5. Dealing with attacks is always a problem. My19 yr old son had an attempted car jacking a couple of weeks ago. He was in the car stopped checking a map with the window open and engine off,seat belt on. A black male opend the door and grabbed in to jerk him out of the car. He did not get jerked out due to the seat belt. Then the carjacker pulled out a knife. My son carefully got out of the car grabbed the wriste of the knife and jerked the robber into the car and then slammed him into the road. Then my son got in his car and drove off.

    My son did not call the police.Why? he did not want to be chatged with assault and battery. He was not hurt and no damage to the car to verify his account.

    So the car jacker got a lesson and broken wrist probably but no jail. My son did not get hurt and spenf time at police or get charged. This was in Baltimore so he made the right call.

    If the public is not certain the police will side with them then it is unlikely they will call them in this type of sucessful defense.

    As to this case of the gun owner It is better to be judged by 12 then carried by 6.

  6. This is Hudson County. Anything is legal when it means local government gets what it wants in the end.

    And that is closing of a gun shop, and one less gun owner.

  7. I was in that store while it was open—just a few blocks from my house—and spoke with Murray. Not that it has much bearing on this, but he was a little weird and when my wife and I left, we both thought he seemed kind of psycho. I got the vibe from him that he was the kind of guy that the antis stereotype us as—the guy who’s itching to defend himself.

  8. That doesn’t surprise me. He didn’t exactly seem innocent in the whole encounter, which is why I suspect he was convicted. Still, I don’t think the felony conviction is justified. I would have accepted simple assault, and yanking his license to carry, without much protestation.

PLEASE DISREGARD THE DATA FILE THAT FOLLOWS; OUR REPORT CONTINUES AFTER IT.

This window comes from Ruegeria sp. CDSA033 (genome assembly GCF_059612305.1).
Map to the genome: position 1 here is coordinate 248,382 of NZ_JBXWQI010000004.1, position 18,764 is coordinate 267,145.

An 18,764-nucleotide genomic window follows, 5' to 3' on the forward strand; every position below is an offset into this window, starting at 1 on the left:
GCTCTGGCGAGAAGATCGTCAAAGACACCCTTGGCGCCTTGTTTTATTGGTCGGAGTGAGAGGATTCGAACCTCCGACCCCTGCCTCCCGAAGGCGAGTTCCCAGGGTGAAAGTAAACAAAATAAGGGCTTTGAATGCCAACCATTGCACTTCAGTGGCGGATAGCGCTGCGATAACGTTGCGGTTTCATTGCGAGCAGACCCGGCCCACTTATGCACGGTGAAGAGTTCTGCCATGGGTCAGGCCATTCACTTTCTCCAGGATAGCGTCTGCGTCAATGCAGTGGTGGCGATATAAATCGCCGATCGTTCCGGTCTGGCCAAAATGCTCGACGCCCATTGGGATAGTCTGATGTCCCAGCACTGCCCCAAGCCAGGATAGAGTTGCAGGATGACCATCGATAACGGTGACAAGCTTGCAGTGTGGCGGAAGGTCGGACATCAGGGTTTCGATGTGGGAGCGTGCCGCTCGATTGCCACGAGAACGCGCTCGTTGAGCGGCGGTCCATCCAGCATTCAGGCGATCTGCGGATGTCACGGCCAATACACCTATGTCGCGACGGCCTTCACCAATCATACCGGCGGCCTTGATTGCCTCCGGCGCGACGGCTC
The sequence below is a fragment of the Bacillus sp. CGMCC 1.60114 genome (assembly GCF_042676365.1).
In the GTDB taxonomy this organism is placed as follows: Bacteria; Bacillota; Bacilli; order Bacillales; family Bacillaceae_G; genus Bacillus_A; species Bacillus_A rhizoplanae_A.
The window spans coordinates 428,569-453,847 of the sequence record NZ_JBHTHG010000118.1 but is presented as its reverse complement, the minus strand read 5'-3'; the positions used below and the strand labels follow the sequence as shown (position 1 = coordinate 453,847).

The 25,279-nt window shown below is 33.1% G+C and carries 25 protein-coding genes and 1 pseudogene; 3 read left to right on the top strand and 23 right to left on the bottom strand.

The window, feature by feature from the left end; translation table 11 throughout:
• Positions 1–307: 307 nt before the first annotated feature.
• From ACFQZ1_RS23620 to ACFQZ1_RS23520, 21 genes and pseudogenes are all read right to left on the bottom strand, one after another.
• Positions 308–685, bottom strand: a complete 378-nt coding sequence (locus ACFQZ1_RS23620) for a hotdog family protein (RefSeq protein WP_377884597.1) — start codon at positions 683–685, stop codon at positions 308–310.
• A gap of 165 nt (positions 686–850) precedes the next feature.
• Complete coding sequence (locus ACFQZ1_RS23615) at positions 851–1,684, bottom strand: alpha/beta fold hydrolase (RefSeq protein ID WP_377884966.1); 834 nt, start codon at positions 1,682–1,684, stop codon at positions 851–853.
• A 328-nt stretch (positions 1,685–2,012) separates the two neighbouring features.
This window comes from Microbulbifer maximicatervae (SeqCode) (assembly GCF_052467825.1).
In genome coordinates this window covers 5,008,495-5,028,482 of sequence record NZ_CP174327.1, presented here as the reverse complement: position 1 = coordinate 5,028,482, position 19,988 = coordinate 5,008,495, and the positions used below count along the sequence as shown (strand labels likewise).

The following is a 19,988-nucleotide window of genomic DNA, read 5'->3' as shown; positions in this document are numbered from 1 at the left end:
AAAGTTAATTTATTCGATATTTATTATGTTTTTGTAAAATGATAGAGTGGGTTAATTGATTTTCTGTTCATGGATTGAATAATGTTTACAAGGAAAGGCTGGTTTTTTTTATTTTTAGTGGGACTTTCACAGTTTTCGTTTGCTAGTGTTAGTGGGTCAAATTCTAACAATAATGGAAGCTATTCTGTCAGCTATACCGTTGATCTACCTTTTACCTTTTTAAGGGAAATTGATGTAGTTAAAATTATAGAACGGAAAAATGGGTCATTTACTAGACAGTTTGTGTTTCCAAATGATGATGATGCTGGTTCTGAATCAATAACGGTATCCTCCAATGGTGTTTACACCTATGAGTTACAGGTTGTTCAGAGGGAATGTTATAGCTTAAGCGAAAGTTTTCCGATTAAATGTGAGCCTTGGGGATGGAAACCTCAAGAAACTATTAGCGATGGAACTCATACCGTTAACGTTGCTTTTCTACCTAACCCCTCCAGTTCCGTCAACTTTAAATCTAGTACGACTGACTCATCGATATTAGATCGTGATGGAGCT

But it’s interesting they charged him with having a gun for an illegal purpose, that illegal purpose being firing a gun into the air in violation of a city ordinance.

  9. Sebastian:

    I think that firing into the air thing is a State thing as well. I took a use of force class and they mentioned this is a no-go in NJ, even the PD is bound by it.

  10. Guav:

    Didn’t this guy have Dirty Harry movies playing on the TV, and movie posters for vigilante films on his walls?

    Supposedly, this guy was the first person, who was a legal gun owner in JC to be charged with a gun crime since sometime in the mid 90’s. JC supposedly has 15k legal gun owners.

  11. Yeah, I think he might have—but he also had a life-sized cardboard stormtrooper from Star Wars standing next to the door. Like I said, odd dude.

    Firing into the air in a densely-populated urban area is pretty dangerous—better to shoot the people attacking him than the bullet coming down on an unrelated person’s head.

    Luckily it didn’t.

  12. Since this is New Jersey we’re talking about here, a state which has no “stand your ground” type of self-defense law as far as I know, the gun shop owner being discussed here probably would not have been that much better off if he had sent those .357 magnum rounds toward his attackers instead of skyward.

    First off, the prosecutor would have look into whether the gun shop owner had been in violation of any of New Jersey’s hyper-technical and convoluted gun laws. Second, if any of the gun shop owner’s attackers had been hurt or killed by gunfire, there would quite likely have been lawsuits filed against him, right?

  13. 1911 & Sebastian—I should have been more clear. I meant morally, not legally. In trying to not shoot the thugs, he could have shot someone totally innocent.

  14. I’m now wondering if the gun shop owner should have just had his weapon loaded with blanks. That way, he could have fired into the air like he did without endangering anybody, while still scaring off the thugs who were trying to pummel him into the pavement.

    If this scenario would have resulted in a positive outcome for the gun shop owner, i.e., his attackers retreating and him not getting prosecuted, then I guess it could set an example for the other New Jersey pistol-carry-permit holders. As long as your weapon is only loaded with blanks, and you don’t actually fire it toward the bad guy or guys coming at you, then you probably won’t get indicted, that is, if you manage to survive the attack from said bad guy or guys.

  15. One of the problems gun owners face in NJ, under any circumstances, shooting someone is considered *use of deadly force*. There is no shooting someone in the ass to make him/her stop. Even the PD is bound by this, only the Military, and I’m told, the Dept of Energy can shoot someone, and have it not considered *use of deadly force*.

    And don’t even think of shooting anybody in the back.